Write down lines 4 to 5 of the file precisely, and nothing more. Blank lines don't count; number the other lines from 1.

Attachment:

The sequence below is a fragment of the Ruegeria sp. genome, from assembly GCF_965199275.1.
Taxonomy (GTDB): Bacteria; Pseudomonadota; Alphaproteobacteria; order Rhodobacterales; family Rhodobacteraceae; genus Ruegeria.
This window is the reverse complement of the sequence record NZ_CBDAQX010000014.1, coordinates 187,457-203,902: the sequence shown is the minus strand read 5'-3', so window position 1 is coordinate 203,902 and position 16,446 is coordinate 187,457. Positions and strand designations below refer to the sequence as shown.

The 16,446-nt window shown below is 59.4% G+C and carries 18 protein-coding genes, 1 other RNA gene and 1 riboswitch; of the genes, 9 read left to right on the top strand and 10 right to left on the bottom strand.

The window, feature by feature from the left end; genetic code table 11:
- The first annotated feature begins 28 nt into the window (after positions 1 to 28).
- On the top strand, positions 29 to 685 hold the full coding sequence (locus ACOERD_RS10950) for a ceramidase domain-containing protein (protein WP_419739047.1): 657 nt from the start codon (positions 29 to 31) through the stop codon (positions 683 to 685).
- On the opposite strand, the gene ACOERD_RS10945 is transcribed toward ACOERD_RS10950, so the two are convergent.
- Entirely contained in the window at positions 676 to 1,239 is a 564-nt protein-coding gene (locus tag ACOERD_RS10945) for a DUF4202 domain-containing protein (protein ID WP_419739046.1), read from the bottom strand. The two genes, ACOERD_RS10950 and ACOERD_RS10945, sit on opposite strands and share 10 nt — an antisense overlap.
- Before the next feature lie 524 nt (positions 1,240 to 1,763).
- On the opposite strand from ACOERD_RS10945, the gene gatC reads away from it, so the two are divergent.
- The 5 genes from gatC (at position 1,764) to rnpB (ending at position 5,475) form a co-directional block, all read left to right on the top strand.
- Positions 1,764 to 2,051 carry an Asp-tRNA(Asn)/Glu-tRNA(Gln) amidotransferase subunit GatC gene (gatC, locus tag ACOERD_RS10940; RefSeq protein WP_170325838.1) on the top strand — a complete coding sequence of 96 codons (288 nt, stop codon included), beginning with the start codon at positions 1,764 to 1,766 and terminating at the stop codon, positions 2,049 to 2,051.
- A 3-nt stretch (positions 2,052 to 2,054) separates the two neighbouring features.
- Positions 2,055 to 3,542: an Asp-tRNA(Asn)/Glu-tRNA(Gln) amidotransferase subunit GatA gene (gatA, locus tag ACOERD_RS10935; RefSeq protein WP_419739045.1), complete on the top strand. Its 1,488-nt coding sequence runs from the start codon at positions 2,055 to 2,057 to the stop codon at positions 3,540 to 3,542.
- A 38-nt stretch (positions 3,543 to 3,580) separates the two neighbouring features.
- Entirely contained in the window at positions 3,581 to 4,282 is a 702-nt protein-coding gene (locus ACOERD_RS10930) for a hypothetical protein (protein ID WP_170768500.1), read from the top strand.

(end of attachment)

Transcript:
The 16,446-nt window shown below is 59.4% G+C and carries 18 protein-coding genes, 1 other RNA gene and 1 riboswitch; of the genes, 9 read left to right on the top strand and 10 right to left on the bottom strand.

The window, feature by feature from the left end; genetic code table 11: